The RBI on Friday allowed the banks to use government securities equivalent to their incremental credit to non-banking financial companies (NBFCs) for a three-month period to meet their liquidity coverage ratio (LCR) requirements.
The provision will allow banks to free up Rs 50,000-60,000 crore of liquidity which banks can lend to NBFCs till December 31.
“This shall also send a message that the recent developments do not indicate any systemic problem but it is merely a case of sentiments having gone wrong after one of the big NBFCs defaulted,” Assocham said.
The industry body said the whole issue of asset liability mismatch is more relevant in case of long-term lending companies like the housing finance companies and infra financing NBFCs.
“A typical NBFC model is a retail lending model with short tenures of 2-5 years and small ticket sizes where asset liability mismatch is not a concern. NBFCs have shown impressive growth for the last few years maintaining a high capital adequacy ratio which is higher than the minimum prescribed levels. This growth has also been healthy as reflected in better asset quality,” Assocham said.
However, provision of a dedicated refinance window, especially, for the large number of small and medium sized NBFCs is very important to ensure future growth, it said further.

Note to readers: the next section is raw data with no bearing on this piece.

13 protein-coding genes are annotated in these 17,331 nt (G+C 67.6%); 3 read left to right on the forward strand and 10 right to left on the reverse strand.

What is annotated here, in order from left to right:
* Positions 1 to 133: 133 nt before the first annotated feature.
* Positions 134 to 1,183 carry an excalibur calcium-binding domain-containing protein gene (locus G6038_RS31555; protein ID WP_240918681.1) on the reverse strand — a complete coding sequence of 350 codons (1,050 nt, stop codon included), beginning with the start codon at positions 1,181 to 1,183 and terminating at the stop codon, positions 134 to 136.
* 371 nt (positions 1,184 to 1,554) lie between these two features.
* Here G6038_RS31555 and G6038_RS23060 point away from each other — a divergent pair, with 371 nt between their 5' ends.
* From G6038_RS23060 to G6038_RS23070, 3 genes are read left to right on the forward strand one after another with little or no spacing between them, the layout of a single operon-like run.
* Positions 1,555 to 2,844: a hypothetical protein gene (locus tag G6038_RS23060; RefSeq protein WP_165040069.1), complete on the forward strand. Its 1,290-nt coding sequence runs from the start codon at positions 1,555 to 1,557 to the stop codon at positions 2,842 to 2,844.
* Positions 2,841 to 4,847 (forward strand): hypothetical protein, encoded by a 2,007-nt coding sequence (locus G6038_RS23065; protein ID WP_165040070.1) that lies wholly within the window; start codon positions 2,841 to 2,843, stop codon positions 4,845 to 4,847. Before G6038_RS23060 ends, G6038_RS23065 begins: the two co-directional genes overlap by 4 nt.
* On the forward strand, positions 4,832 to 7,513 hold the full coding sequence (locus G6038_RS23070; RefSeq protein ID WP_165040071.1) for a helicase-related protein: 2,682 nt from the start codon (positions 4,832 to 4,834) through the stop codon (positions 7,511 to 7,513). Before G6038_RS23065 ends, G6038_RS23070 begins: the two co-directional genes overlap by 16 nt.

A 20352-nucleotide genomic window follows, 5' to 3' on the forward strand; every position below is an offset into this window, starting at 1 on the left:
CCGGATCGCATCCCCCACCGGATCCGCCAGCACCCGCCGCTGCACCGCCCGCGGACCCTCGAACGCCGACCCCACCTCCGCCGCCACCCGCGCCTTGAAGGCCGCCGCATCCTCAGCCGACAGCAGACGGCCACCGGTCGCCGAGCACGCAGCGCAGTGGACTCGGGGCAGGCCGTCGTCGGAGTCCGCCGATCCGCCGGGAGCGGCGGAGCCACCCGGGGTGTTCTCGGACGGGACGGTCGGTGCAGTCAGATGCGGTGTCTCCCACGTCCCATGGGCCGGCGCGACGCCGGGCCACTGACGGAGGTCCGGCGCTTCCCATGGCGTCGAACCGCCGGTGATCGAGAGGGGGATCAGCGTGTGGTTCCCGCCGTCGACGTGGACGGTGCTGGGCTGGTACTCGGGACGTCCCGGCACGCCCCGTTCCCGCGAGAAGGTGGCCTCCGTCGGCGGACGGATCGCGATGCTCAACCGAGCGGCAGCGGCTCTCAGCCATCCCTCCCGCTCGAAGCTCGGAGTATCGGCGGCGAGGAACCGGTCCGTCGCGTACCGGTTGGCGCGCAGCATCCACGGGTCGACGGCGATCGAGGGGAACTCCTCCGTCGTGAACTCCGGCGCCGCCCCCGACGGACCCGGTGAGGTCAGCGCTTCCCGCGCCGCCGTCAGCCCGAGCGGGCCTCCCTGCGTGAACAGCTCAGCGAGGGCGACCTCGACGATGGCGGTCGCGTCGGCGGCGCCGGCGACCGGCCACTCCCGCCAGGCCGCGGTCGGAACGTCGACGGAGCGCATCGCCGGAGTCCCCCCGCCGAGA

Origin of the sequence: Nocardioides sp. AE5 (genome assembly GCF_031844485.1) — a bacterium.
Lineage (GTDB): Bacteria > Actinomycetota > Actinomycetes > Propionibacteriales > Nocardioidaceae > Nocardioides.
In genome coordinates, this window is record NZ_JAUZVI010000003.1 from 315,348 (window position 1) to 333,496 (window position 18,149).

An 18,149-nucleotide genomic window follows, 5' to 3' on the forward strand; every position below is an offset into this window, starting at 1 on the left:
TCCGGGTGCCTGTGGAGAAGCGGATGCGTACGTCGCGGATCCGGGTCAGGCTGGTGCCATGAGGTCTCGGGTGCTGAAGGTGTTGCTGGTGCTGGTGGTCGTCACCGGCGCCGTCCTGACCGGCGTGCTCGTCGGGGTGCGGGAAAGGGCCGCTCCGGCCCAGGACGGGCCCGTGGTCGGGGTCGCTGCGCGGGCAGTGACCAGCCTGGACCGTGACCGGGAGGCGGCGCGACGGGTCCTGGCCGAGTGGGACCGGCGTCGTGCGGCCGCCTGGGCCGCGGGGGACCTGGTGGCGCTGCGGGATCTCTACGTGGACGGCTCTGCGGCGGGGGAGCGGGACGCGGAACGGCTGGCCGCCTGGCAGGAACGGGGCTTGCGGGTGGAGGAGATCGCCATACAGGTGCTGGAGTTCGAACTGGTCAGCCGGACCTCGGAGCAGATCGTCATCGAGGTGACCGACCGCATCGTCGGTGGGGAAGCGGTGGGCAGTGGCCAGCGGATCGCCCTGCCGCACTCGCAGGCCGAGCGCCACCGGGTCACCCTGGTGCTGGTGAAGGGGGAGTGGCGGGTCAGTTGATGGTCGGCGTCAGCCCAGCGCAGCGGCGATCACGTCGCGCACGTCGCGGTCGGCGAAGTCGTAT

The latest measure by the RBI to boost capital flow to NBFCs has been however downplayed by industry players and analysts and described it as too little and too late.
According to them, it will not help much, especially to those NBFCs which are into home and auto loans.
The only beneficiary will be those into short-term consumer loans as well as micro-finance loans, feel the experts.
The NBFCs have come under heavy pressure with their stock prices witnessing sharp fall on the bourses, triggered by a series of loan defaults by IL&FS group firms about a month ago and has crippled the prospects of smooth credit flow of the sector.
Sensing the enormity of the crisis IL&FS group which is laden by debt to the tune of Rs 91,000 crore, the government swung into action quickly and took the management control by disbanding its board and replaced it by six newly appointed members headed by banker Uday Kotak of Kotak Mahindra Bank.
Besides, LIC and SBI –who are amongest the key stakeholders in IL&FS –have come to the rescue of IL&FS and are expected to infuse capital by raising their respective stakes in the company.
Separately, country’s largest lender SBI has also announced to buy quality assets worth Rs 45,000 crore from the NBFCs.